When Cats and Crates Clash
Cat owners Chris and Jess called me in to help them with their beloved 6-year-old cat Minnie. Chris and Jess had adopted Minnie from a foster program when she was a year old. She had been virtually feral, with very little socialization prior to that time. Soon after they adopted her, Chris and Jess realized that vet visits were going to be very difficult due to Minnie’s fear of being scooped, captured, crated, transported, and handled at the veterinary hospital. She had been medicated and wrapped in a towel for one visit but even this was very difficult for the owners and vet staff to implement. By the time I was called in, Minnie was overdue for veterinary care (vaccines, physical exam) and the owners reported that their last attempt to capture her had produced so much distress (running, yowling, and scratching) that they were reluctant to try it again.
In fact, Minnie was not comfortable with touch under most circumstances. Over the five years since she’d been with Jess and Chris, Minnie had learned to tolerate petting on the back and head and would approach her owners to rub on their legs or sit near them on the couch. But she would still dart away when they tried to touch her belly (especially in a “scooping” position) or put her in their lap. No one other than Jess and Chris could pet Minnie at all. During our sessions together, in fact, Minnie spent all of her time hiding under a bed. I knew we would have a long way to go, but we began a treatment program for Minnie designed to teach her to enjoy petting further and to teach her to be crated for transport.
I first instructed Jess and Chris to sit on the floor with Minnie during a calm time (well after I was gone and with no other visitors to cause stress) and to provide a nibble of tuna during or immediately after brief bits of petting, as long as Minnie remained calm and tolerant with no aggression. Minnie was allowed to come and go freely during these sessions but luckily, she often preferred to stay because she loved tuna and never got it outside of these petting sessions! After several weeks, Jess told me that Minnie was allowing petting on her sides and even some lifting from behind and also was moving freely onto Jess’s lap during these training sessions. Jess was overjoyed with the progress but I cautioned her to remember that we were still some time from being able to place Minnie into the crate for vet visits.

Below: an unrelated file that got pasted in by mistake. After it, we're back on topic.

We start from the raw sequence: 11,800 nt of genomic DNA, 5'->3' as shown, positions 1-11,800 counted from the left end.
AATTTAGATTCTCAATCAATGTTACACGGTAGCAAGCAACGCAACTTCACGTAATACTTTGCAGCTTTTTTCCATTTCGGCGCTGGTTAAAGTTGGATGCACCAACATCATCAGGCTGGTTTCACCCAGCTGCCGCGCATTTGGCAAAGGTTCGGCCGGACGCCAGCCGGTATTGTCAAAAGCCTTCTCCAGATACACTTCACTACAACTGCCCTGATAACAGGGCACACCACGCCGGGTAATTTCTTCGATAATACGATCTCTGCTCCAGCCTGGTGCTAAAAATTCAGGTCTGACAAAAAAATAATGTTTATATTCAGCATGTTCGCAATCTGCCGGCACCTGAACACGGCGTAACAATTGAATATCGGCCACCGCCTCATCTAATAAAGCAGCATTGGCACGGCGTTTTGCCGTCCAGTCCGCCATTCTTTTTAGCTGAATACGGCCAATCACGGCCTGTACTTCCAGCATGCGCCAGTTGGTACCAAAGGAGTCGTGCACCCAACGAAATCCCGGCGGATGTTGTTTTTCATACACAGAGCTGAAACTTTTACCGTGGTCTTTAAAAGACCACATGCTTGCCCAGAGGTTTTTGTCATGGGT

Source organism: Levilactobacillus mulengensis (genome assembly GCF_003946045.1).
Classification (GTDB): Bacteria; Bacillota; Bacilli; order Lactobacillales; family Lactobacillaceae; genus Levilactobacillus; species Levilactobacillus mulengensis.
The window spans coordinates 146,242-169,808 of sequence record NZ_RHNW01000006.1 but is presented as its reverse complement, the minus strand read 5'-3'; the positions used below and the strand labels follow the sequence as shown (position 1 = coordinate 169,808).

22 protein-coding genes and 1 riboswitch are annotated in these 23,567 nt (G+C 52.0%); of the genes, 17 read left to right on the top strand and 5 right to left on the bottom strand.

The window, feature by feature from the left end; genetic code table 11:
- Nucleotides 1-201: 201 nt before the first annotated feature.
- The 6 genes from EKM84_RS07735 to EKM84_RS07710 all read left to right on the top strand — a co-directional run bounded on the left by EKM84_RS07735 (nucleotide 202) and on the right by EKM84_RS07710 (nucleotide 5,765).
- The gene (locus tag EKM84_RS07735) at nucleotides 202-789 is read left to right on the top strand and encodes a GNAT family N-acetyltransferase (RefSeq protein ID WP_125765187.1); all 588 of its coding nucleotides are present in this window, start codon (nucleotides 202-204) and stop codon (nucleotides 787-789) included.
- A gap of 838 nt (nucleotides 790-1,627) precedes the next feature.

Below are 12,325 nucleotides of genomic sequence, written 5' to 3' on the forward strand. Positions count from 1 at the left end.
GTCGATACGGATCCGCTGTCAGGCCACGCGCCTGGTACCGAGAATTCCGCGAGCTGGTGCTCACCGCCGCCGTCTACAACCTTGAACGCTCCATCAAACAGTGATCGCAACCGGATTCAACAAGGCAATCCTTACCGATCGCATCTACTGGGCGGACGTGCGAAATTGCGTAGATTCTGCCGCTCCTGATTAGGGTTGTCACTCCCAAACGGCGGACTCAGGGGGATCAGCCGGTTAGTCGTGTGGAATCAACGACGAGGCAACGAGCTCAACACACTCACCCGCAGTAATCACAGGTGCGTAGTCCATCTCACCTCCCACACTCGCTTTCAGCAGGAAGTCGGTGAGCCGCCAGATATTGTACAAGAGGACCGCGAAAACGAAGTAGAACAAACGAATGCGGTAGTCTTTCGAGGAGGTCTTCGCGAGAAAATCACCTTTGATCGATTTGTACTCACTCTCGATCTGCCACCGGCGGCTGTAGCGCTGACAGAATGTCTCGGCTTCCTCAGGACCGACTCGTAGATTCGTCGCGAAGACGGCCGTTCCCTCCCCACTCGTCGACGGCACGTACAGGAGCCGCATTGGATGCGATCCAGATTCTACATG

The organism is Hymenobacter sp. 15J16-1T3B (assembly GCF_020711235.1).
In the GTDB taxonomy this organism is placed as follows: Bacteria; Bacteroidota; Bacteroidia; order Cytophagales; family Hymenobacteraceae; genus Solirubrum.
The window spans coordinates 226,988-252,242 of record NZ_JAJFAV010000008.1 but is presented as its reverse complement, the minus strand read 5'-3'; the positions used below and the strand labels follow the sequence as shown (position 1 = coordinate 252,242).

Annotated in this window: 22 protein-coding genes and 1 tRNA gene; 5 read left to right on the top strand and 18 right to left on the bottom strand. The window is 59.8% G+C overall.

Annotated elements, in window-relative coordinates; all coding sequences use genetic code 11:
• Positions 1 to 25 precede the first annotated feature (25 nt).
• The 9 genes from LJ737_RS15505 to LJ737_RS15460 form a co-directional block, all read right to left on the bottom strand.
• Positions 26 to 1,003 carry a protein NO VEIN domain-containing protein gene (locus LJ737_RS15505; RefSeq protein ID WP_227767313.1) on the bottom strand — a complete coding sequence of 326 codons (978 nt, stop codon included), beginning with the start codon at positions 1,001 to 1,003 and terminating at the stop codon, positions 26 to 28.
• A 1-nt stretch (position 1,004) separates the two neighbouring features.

From there, we moved on to teaching tolerance of the crate. We began by leaving the crate open in an area of the living room where Minnie spent much of her time. We placed Minnie’s favorite toys and blanket in the crate. Some treats were also placed in the crate for Minnie to find any time she entered the crate. “Petting for tuna” sessions now took place with Jess or Chris seated next to the crate as well. Minnie was then casually led into the crate with food lures and received tuna nibbles for a series of steps that included one paw in crate, both paws in crate, all four paws in crate, etc. Once she reliably entered the crate for tuna, we began closing the crate door and popping tuna through the crate door. When we observed calm behavior in the crate, we began to also use the crate door opening as a reinforcer (reward) for calm behavior in the crate.
After several more months, Minnie was entering the crate freely, eating her meals in the crate, tolerating being picked up, placed onto Jess’s lap, and being led into the crate with the crate door shut behind her. At this point, Jess felt she could wait no longer for Minnie’s next veterinary appointment. I worried that a trip to the vet without first desensitizing Minnie to the crate movement and car ride was risky and may result in some relapse in Minnie’s behavior. I also understood, of course, the need for Minnie to receive regular medical care so we readied Minnie for her first trip back to the doctor! I breathed a big sigh of relief when Jess reported that this trip went very well. Minnie was led into the crate by Jess, ate some tuna while in the car on the way to the vet, and tolerated the veterinary exam with skilled vet staff who used a force-free approach and handled Minnie with much less difficulty than before. In time, Minnie learned to travel in her crate as needed – and her owners even reported some purring coming from inside her crate at home!
Megan E. Maxwell, Ph.D.
Certified Applied Animal Behaviorist